The Best Way to Not Mix Up Distributor Cap Wires

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    How the Problem Could Occur

    • Everything about a tuneup is quite straightforward: You take out a spark plug and replace it with a properly gapped one with the same number; you replace the air filter and fuel filters with the specified replacement; and then you tackle the distributor cap and rotor.
      The distributor cap sits atop the distributor, which may be located on the top front, top rear or side of the engine. The cap is held to the distributor by spring clips or small screws. The distributor cap, in conjunction with the ignition rotor, which is underneath the cap, serves as the distribution point for the ignition voltage in its travel from the ignition coil to the various spark plugs.
      At regular intervals suggested by the vehicle maker, usually from 30,000 to 100,000 miles, the cap and rotor must be replaced because the terminals on the inside of the cap erode away, which results in poor engine performance. This requires that the ignition wires be removed from the cap, and this is the time when a problem could inadvertently be caused by the installer. The ignition wires, which depending on the number of cylinders the engine has could number from four to eight, plug into the top of the distributor cap. The wires sit in the cap in a particular order, called the firing order, and must be plugged into the correct terminal on the cap. Mixing the wires up means the spark plugs receive ignition voltage in the wrong order. When this happens, the engine runs poorly, if at all, so care must be taken to keep the wire order straight.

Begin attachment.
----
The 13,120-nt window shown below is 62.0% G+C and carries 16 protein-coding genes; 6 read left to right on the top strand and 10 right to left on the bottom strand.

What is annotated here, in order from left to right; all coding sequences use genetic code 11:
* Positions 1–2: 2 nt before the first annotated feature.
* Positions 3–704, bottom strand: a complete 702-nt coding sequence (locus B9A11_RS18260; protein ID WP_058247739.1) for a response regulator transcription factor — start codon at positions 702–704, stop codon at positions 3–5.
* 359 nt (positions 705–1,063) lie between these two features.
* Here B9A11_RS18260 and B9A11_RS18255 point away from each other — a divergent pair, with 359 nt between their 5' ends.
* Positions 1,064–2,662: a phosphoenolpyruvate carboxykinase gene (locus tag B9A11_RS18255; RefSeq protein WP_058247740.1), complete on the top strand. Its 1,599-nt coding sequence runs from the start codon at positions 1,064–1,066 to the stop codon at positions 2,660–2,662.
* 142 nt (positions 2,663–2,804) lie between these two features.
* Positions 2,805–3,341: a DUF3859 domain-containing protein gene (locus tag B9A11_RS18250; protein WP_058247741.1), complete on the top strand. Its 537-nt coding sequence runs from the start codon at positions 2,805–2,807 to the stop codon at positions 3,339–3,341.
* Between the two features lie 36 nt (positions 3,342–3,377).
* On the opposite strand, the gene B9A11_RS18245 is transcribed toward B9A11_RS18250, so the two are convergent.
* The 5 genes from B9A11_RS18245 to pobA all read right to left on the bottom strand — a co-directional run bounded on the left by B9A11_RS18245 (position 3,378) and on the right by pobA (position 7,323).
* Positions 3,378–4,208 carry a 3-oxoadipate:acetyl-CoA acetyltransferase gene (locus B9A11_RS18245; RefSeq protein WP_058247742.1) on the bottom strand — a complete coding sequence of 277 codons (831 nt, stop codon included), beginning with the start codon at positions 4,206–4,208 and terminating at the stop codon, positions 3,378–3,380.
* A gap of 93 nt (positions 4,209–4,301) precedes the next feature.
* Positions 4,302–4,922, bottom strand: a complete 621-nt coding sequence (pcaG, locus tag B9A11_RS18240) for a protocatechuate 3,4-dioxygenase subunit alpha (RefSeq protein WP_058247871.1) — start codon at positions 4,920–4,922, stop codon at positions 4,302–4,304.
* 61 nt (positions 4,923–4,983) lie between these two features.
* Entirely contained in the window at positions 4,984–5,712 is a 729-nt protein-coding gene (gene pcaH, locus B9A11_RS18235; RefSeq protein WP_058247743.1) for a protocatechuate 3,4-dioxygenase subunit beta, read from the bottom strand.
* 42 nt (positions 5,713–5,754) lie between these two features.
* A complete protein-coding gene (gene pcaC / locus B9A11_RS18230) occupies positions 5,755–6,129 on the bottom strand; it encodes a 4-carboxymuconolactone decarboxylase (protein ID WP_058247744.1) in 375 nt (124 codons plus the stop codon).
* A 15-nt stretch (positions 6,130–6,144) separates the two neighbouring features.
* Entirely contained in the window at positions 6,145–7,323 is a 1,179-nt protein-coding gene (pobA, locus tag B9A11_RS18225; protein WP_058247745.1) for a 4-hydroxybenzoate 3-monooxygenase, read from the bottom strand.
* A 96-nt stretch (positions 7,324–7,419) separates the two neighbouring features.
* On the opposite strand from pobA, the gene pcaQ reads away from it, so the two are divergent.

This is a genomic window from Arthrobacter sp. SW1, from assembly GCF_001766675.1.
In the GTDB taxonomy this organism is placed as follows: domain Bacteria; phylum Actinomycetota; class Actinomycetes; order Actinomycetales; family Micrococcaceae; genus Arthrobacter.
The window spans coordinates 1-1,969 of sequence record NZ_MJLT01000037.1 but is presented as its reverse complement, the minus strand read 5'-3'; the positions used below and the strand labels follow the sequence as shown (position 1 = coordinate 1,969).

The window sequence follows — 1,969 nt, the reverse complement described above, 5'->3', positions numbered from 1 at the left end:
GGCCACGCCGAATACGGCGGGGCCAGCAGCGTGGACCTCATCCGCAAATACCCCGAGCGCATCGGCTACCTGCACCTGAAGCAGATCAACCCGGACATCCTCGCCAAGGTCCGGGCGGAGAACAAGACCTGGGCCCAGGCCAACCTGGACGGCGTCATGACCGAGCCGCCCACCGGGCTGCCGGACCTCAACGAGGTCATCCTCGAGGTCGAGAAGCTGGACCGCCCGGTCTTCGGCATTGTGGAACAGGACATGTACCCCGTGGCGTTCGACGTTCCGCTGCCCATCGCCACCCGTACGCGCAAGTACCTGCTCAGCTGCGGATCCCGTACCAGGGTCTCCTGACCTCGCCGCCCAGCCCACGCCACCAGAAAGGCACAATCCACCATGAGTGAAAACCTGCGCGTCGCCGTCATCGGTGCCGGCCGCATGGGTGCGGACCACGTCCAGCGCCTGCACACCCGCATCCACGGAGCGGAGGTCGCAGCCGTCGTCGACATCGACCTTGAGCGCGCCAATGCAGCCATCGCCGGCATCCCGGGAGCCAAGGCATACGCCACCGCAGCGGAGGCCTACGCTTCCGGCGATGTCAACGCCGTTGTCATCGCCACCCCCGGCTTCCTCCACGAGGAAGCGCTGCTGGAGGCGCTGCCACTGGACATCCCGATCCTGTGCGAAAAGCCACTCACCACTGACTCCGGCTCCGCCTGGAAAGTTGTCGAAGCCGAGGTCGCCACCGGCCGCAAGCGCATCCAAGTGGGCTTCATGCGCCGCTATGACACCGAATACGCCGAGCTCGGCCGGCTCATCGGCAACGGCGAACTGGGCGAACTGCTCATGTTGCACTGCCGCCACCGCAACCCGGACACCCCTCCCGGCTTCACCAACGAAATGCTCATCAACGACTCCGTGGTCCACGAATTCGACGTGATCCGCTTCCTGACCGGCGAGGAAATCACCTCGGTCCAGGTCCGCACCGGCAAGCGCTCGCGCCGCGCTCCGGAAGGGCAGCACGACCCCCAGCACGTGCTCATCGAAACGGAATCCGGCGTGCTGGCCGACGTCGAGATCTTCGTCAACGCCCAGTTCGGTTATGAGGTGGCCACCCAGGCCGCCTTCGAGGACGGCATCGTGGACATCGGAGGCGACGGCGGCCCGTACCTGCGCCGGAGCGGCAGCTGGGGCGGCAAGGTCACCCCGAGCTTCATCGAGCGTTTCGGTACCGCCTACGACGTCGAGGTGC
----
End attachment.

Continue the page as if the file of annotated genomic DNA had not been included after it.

How to Avoid a Mix-up

    • There are two ways to keep the placement of the ignition wires correct. The best is to replace the wires one at a time if space allows. Next best is marking the wires as you remove them from the old cap.
      Marking the distributor cap wires must be done in a manner that will be easily read when it's time to plug them into the new cap. A black marker is not a great choice for this because, though legible when the ink is wet, the ink dries to almost the same color as an igntion wire, making the marks very hard to see. Using a paint marker is better, but the paint takes a fair amount of time to dry and can be swiped off the wire accidentally.
      When you have room to use it, a good marker choice is simple masking tape. Simply write a number on the tape with a marker, and then cut the tape long enough to wrap around the wire and then stick to itself to form a tag. Knowing the actual cylinder numbers isn't important. You can use any numbering scheme you like as long as you know what that scheme is when it comes time to plug the wires in to the new distributor cap.

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